On Wednesday, I was invited to speak at NWACC for Black History Month. Chris Irwin, producer and director of Silas Hunt: A Documentary, joined me there as well as Jerry Moore, director of NWACC Upward Bound and a Silas Hunt historian. The audience viewed the Silas Hunt film, and then the three of us participated in a panel about the legacy of Silas, what he means to each of us, and how we think things have changed over time. It was wonderful to visit NWACC, and to see the wonderful diversity there. Thanks very much to NWACC for the opportunity to participate in that program.

On Thursday, Terri Stafford, Ray Guzman, Malcom McNair and I left for the Arkansas Bar Association Mid-Winter Meeting in Memphis, Tenn. at the Peabody Hotel. We hosted a reception during which we presented an update on the law school and visited with a number of great folks. More than 50 guests attended the event. Thanks to Ray Guzman, who is leaving us at the end of this year, for coming with us to visit with alums. It was a fun event, and we were excited to host it and look forward to doing so again next year.

Thursday evening, Rick Ramsay, our alum and the President of the Arkansas Bar AssociaMemphis_Jim and Jan Sprotttion, invited us to the president’s dinner at Felicia Suzanne’s Restaurant. It was a small, intimate setting and again, we were very pleased to be invited to be a part of that wonderful gathering. I shared a table with one of our alums, Lamont Pettus, and his wife Donna (congratulations to Donna who will be president of the Arkansas Bar Association in two years), Jim and Jan Sprott (Jim is immediate past-president of the Arkansas Bar Association), Karen Hutchins, executive director of the Arkansas Bar Association, and Malcolm. And, by the way, for the foodies out there, the food was fabulous. There was yummy crab cake appetizer and delicious scallop and lobster pasta dish. Did I say the food was great? Although it was a chilly evening outside the company was warm and the conversation fun.

Friday, the Bar Association had a two-track CLE program during which our own Harrison Pittman spoMemphiske on the Arkansas recreational use statute and its application to agricultural and rural land owners. During the day, I was able to meet with a number of our alums as well as to spend some time with Terri Stafford, to think about ideas for programs for the future as well as outreach ideas. Friday evening Bartels Law Firm of Jonesboro sponsored a wonderful dinner at the Rendevous Rib Restaurant. A number of our alums attended along with the rest of the bar. After dinner there was a dessert reception on the Peabody mezzanine, which was a great opportunity to socialize with many members of the Arkansas Bar Association including Chalk Mitchell, Denise Hoggard and her husband, Glen Hoggartt.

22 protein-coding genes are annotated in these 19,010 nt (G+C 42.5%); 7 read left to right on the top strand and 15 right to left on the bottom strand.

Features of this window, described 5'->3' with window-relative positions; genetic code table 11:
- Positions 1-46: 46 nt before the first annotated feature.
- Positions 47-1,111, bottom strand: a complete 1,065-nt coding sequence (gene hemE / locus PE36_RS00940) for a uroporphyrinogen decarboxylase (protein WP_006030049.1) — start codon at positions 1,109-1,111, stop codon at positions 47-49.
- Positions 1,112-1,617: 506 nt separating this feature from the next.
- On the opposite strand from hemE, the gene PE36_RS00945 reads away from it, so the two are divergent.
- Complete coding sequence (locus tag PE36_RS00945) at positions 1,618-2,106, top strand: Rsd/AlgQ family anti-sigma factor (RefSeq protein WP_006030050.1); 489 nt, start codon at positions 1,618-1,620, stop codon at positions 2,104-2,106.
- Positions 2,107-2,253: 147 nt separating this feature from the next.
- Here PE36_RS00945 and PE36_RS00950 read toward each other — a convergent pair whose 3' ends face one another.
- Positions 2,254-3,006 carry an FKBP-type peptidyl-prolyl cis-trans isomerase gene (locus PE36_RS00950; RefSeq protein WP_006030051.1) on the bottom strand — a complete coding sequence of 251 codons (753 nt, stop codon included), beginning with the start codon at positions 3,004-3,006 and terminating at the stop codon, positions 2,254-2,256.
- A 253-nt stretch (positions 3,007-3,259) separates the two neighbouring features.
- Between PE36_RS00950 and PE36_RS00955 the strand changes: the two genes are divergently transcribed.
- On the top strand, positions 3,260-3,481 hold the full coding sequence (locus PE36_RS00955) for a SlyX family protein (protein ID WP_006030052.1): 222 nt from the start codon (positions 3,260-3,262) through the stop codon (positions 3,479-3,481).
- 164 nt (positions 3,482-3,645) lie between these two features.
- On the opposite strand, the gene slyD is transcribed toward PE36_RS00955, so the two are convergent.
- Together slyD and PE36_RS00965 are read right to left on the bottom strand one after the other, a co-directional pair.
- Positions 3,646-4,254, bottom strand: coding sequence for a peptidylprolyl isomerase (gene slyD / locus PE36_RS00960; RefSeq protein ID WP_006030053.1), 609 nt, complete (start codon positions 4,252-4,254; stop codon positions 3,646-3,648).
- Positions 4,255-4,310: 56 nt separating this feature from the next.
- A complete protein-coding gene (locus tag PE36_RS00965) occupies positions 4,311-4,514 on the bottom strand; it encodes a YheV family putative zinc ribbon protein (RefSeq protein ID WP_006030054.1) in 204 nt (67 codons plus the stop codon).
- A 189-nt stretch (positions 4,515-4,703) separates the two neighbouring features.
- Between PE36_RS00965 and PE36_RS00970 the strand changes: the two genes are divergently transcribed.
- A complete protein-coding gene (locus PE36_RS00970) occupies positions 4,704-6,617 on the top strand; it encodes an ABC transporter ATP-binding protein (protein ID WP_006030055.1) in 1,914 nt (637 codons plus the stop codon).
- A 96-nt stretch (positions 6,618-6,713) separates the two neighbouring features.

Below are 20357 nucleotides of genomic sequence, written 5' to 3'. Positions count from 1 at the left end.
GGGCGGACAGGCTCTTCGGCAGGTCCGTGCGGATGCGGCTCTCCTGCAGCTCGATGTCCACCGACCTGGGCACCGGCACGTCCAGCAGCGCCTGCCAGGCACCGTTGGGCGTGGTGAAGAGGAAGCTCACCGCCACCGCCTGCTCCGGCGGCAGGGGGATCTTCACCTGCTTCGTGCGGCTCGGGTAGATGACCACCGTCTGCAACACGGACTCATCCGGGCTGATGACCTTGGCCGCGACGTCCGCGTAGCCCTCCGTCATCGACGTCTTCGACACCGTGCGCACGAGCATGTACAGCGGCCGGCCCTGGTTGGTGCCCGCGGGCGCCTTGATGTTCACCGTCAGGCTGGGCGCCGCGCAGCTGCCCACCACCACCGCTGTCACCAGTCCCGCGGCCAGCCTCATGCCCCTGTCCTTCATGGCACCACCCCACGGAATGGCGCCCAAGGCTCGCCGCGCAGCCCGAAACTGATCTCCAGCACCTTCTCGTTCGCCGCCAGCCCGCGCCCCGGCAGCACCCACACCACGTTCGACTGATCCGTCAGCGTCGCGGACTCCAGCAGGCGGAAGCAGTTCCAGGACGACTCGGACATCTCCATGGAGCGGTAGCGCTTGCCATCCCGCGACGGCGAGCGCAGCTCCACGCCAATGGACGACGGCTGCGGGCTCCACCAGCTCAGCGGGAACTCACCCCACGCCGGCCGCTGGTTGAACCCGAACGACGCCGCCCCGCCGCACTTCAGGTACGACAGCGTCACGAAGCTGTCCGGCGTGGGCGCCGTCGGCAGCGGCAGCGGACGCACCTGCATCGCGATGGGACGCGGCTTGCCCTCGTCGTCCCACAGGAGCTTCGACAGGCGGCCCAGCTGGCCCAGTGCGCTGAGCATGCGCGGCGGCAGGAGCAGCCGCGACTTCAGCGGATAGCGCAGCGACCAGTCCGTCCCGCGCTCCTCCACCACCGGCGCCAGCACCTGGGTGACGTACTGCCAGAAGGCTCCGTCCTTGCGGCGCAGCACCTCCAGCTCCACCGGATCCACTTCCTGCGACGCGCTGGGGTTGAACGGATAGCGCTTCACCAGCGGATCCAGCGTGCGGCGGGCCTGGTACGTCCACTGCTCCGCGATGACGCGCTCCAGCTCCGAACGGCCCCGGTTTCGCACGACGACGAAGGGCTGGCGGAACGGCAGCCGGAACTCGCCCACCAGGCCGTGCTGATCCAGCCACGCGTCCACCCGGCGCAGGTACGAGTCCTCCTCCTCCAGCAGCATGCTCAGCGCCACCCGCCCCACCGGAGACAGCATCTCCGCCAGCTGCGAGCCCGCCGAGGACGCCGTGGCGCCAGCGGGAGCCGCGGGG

Our trip to Memphis was filled with a few surprises. When we stopped at a gas station in Ozark, we ran into Ben Carter, Director of Development for Mullins Library. In Little Rock at the Grille (where I had a fabulous grilled salmon sandwich) we saw Rhet Tucker, whose son Clark is a 2006 School of Law grad. Also, on the way back, we stopped at Trio’s (their shrimp enchiladas were terrific) and saw Cassie Baldwin and David Beran, both 2005 grads. It just goes to show that friends and alums of the law school are everywhere!


Saturday we returned to Fayetteville happy after a wonderful weekend at the Bar Association meeting and the opportunity to meet and great our alums.

Judge Wendell Griffen (’79), an alum of our law school and current Arkansas Court of Appeals Judge, came to speak to Griffenstudents at lunch today. His visit was sponsored by Equal Justice Works and BALSA, and the title of his talk was “A View from the Woods.” Judge Griffen expressed concern about the need to protect our liberty, and also fairness in our justice system. He encouraged the audience to uphold the promise of justice. As a reminder of how important that pledge is, he reminded students and audience members alike about how the founders of the United States promised each other as they signed the Declaration of Independence that they would stake their lives on the cause of justice.

We had a number of distinguished guests who came to hear Judge Griffen speak, including Jim Rose, Judge Griffen’s former pastor, Pastor McClarty, and Steve Clark. After the talks there were a number of questions from both our students and the media.

A view from the woods

After Judge Griffen’s talk, professor Rob Leflar and I accompanied him over to Ella’s at Carnall Hall where we had acarnall hall logo relaxing and enjoyable lunch. Even though we knew he was actively pursuing his reelection, we encouraged to take time out of his busy schedule to take care of himself. It was good to see Judge Griffen—he was one of the first people I met when I came to Arkansas, and he’s been a long-time friend. I really enjoyed getting to spend that time with him.